Back when you were in college, it was easy to just focus on the funds that you needed to borrow for the upcoming semester. But now that graduation is behind you and you’re making your way in the real world, you might have a different view of the ragtag assortment of federal and private loans that you’ve collected over the years to finance your education. It may be quite an inconvenient and overpriced mess.
With LendKey’s student loan consolidation and refinancing, you can combine your federal and private student loans into one convenient payment and lower your monthly payments.
Make one monthly payment instead of several payments to different lenders, with a refinancing that combines all of your federal and private student loans into a single, simple loan.
Use our student loan refinancing calculator to see how much money you can save on your monthly payments over the remainder of your loan by refinancing your federal and private student loans. Many of our lenders offer even more ways for you to save, including:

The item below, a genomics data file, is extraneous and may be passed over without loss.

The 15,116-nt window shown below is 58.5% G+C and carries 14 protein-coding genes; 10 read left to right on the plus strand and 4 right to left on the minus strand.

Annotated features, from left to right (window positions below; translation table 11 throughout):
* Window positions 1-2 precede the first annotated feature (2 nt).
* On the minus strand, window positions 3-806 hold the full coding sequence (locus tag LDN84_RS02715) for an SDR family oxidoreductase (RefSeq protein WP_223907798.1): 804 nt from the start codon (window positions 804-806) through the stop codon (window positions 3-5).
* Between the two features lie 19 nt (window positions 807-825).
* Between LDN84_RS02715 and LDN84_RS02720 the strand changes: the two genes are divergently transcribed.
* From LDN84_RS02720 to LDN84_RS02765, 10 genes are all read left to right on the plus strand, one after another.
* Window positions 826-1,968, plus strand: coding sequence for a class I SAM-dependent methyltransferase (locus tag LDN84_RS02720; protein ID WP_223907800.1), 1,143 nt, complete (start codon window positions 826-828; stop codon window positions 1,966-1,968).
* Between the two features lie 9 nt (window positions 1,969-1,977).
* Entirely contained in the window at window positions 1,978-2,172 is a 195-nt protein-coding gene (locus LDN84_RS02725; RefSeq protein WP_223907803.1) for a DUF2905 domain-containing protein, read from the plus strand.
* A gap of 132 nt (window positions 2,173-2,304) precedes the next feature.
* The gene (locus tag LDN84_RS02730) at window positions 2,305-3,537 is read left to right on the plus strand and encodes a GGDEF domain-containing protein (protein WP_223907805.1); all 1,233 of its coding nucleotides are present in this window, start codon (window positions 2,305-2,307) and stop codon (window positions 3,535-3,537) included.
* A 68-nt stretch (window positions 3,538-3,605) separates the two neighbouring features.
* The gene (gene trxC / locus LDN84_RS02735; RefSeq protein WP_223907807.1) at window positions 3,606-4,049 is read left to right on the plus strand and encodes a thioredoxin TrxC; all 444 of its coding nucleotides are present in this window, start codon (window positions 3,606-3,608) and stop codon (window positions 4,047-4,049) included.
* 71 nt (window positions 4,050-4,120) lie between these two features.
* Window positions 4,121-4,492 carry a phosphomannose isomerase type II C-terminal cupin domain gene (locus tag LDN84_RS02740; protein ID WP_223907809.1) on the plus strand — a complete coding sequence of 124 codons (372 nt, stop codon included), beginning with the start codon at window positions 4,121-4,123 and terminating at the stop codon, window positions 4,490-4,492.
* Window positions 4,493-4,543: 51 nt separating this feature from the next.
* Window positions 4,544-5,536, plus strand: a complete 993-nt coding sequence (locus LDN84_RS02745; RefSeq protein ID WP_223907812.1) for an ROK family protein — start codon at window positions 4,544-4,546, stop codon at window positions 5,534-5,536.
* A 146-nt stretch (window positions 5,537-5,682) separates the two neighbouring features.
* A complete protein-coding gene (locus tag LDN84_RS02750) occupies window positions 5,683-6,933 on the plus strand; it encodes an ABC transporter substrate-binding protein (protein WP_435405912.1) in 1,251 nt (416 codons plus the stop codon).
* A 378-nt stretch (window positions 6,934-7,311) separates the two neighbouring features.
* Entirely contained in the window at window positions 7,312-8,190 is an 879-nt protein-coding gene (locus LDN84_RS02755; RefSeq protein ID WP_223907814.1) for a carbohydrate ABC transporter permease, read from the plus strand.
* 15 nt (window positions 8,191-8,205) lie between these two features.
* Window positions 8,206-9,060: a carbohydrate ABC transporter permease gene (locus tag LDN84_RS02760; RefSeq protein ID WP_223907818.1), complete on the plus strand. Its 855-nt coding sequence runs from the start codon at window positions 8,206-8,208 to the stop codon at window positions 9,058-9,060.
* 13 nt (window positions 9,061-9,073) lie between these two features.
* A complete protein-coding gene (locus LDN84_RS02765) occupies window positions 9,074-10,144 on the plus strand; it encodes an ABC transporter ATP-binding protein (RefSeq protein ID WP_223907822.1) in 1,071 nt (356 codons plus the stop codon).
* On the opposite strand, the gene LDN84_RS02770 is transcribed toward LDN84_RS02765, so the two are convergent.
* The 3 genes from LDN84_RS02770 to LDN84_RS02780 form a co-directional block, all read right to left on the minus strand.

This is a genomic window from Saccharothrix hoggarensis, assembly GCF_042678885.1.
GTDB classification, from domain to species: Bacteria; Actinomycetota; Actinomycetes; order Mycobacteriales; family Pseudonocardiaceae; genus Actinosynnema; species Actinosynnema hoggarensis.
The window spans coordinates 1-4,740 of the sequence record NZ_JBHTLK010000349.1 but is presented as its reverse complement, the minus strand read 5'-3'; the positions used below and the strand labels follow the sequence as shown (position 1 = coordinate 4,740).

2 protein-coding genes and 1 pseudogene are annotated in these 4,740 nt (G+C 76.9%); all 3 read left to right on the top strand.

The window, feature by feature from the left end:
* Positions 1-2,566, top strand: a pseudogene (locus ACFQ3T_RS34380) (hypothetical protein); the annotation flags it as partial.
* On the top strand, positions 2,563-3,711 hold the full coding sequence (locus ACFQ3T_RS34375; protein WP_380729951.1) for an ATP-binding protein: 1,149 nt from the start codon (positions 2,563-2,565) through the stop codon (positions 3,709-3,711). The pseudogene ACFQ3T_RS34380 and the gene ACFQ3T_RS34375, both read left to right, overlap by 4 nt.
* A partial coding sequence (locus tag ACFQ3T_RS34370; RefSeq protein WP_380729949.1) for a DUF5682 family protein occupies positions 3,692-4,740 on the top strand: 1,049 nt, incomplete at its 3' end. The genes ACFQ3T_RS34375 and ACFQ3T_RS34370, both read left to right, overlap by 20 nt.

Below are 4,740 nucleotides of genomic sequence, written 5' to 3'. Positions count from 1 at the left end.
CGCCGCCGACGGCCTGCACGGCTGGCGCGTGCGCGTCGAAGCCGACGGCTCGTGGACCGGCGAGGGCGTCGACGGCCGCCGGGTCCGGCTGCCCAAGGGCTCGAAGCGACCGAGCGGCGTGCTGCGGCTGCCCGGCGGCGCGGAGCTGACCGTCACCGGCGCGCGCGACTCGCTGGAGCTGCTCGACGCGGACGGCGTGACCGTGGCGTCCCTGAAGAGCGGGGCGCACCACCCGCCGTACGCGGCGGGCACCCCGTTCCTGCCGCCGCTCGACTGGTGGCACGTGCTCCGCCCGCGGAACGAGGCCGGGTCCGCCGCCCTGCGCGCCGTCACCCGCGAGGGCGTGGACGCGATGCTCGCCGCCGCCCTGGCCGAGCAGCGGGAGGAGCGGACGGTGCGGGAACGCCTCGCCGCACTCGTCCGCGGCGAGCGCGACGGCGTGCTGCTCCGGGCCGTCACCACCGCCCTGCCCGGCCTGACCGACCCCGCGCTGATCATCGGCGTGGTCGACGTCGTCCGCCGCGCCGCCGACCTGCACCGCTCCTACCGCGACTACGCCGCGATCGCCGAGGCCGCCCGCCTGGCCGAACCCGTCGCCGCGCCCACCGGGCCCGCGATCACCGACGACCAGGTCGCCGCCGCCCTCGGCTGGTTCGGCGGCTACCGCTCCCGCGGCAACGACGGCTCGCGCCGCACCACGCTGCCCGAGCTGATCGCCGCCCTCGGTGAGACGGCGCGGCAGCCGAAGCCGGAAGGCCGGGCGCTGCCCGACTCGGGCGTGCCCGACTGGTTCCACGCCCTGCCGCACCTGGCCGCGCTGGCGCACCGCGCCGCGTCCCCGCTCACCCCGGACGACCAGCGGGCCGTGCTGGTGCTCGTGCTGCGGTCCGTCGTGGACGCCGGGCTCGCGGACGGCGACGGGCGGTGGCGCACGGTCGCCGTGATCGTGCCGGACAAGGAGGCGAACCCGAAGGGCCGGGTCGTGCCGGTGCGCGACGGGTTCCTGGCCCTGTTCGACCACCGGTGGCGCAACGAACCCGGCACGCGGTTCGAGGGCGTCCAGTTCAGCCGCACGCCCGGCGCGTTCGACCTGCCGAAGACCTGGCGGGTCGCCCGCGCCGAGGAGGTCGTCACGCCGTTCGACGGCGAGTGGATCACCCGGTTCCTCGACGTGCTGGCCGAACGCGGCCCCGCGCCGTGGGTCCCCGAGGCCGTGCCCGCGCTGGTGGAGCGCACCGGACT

Interest rates can fluctuate and change from year to year. If you’re currently paying high interest rates on your federal and private student loans, you could take advantage of lower interest rates that may not have been available to you a few years ago.
Your outstanding federal and private student loans may require a bigger monthly payment than you can afford. A refinancing can help restructure your loan balance to decrease the amount of money that you owe each month, which would put more cash in your pocket to use for living expenses or savings.
You might be able to increase your chance of getting approved for a refinanced loan (and ramping up your credit score) if you have a creditworthy co-signer. And after making 12 to 36 consecutive, on-time, full principal and interest payments, you could be eligible for a co-signer release, depending on the terms offered by your lender.
Federal student loans may offer you certain benefits, options, and protections that private loans don’t, such as extending the amount of time that you may need to repay your loan, or giving special considerations for members of the military. For instance, the Income-Based Repayment (IBR) program lets some borrowers reduce the amount of their monthly payments due to financial hardship. Check your eligibility for these options before deciding whether you need them or want to keep them. Refinancing your federal student loans into a private loan would result in the loss of these options.